77. Not enough crumbs and used old-fashioned oats as well. Didn’t mean to be complain-y though—love your site and thoroughly enjoy reading your blogs and trying out recipes now and again!

  78. Rosa

    Just tried it and wanted to give more feedback….crust was very “sandy” and crumbly and it was a touch on the salty side….would probably not make again….which is a shame because I love dates!

  79. deb

    dani — (Apologies, comment responses are very out of order this week due to the stop-start nature of things these days!) I didn’t talk about a schedule per se (although I’d wanted to but — oh the irony — ran out of time) but briefly in this comment.

    Re, not enough crumbs — Again, I’m sorry to hear this. The crumbs are supposed to be thin, but they should also look like mine above, i.e. thin but mostly covered. You definitely have to press them evenly to get it to cover and as I mention in the recipe, the dates might pop through a dot here or there, but it bakes up just fine and of course, this is a breakfast bar and I didn’t want it to be thick like a dessert bar. I use the exact recipe I share here, to the letter, so I am indeed surprised there’s been trouble.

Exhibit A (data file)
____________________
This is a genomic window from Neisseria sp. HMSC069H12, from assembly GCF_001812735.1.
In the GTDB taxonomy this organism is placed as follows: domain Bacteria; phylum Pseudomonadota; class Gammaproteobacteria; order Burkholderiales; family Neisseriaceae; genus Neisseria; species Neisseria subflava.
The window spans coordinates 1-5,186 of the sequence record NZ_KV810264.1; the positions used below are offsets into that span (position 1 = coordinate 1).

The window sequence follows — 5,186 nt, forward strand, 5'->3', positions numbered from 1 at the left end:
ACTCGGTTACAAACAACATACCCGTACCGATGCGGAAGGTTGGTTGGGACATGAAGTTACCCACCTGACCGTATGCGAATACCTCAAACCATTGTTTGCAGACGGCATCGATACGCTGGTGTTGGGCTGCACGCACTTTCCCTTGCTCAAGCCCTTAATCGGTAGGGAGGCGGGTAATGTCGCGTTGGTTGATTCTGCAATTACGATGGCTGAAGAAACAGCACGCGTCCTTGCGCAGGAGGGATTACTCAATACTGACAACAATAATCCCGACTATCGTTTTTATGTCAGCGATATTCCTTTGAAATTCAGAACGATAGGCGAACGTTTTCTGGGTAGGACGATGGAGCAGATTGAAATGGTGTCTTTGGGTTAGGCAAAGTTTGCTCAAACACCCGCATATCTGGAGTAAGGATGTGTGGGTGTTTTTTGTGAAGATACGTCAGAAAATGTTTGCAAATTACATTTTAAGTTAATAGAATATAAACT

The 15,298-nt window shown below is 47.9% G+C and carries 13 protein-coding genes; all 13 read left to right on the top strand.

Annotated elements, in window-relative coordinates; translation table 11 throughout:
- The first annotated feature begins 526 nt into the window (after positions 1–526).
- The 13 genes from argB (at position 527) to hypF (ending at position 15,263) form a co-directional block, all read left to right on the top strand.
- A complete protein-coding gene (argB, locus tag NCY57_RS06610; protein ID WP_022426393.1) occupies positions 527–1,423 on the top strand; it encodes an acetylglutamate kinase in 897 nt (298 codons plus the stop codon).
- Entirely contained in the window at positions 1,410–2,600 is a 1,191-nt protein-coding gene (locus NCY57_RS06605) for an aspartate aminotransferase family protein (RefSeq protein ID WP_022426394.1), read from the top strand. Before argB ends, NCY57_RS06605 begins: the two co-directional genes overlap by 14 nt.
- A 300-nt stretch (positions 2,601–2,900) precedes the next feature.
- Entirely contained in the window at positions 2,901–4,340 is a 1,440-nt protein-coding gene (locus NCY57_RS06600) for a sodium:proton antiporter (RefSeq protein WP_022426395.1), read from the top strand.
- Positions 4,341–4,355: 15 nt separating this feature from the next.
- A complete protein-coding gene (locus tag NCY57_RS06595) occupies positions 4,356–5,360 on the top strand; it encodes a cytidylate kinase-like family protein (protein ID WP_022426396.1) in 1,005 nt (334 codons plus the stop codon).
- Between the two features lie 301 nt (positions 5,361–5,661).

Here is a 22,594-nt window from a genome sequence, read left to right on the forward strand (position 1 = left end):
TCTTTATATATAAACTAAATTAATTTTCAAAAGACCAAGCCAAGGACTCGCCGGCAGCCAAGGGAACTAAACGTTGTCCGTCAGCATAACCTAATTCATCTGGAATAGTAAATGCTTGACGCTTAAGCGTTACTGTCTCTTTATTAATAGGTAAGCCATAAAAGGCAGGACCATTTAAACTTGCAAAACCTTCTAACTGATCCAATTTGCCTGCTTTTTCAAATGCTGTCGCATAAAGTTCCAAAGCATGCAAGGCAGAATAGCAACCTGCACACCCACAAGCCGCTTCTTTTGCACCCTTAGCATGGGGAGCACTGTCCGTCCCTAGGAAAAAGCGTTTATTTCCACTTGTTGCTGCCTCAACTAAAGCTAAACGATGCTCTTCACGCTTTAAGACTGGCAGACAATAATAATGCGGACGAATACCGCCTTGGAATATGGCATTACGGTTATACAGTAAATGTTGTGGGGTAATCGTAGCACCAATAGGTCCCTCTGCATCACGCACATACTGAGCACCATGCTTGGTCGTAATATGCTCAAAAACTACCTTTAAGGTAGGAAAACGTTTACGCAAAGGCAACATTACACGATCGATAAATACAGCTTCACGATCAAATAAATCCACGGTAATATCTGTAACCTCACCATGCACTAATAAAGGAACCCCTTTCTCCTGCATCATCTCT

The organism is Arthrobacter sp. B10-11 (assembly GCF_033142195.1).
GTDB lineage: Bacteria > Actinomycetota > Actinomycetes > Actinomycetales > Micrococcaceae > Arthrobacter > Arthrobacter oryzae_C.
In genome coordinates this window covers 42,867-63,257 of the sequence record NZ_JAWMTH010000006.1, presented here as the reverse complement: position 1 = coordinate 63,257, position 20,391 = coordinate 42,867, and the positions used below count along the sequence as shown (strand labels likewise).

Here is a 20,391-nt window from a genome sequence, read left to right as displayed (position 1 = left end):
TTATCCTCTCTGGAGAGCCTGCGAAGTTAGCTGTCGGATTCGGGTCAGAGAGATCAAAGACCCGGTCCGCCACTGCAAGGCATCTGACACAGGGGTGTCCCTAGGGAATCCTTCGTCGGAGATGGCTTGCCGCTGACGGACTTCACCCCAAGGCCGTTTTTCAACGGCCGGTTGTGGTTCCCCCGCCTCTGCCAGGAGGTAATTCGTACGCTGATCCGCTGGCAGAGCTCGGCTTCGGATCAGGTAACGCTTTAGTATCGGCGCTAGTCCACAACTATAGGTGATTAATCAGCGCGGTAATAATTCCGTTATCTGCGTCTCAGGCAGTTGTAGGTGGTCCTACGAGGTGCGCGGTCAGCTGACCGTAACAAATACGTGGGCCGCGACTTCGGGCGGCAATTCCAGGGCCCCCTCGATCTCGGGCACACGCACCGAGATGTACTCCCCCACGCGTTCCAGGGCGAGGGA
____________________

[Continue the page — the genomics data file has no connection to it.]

Re, Joe Pastry — Nooo! Such a loss for the cooking web. I’d just caught up on him last week and hadn’t seen this coming. But, real life, I get it… (You’re not getting rid of me yet, though.)

    Mels — You could maybe oil your knife first? But honestly, you’re going to wash it either way when you’re done, a little grime shouldn’t be a huge hindrance. You only need to rough-chop them; they cook down into a kind of mush fairly easily. You’re just getting them started.

    Victoria, re, kugels — Honey is usually considered to taste a little sweeter than sugar so you might use a little less.

  80. Meredith

    Mels and everyone else- I use kitchen shears and cut the dates up. One hand gets sticky holding the dates, and the shears do too, but it’s the easiest method we’ve found for chopping dates. Made the bars this weekend because I LOVE dates, but I haven’t tried them yet. Mom and I make date nut cookies every holiday season from my grandpa’s recipe and I can’t get enough of the cookies. Hopefully the date bars will tide me over in the lean season.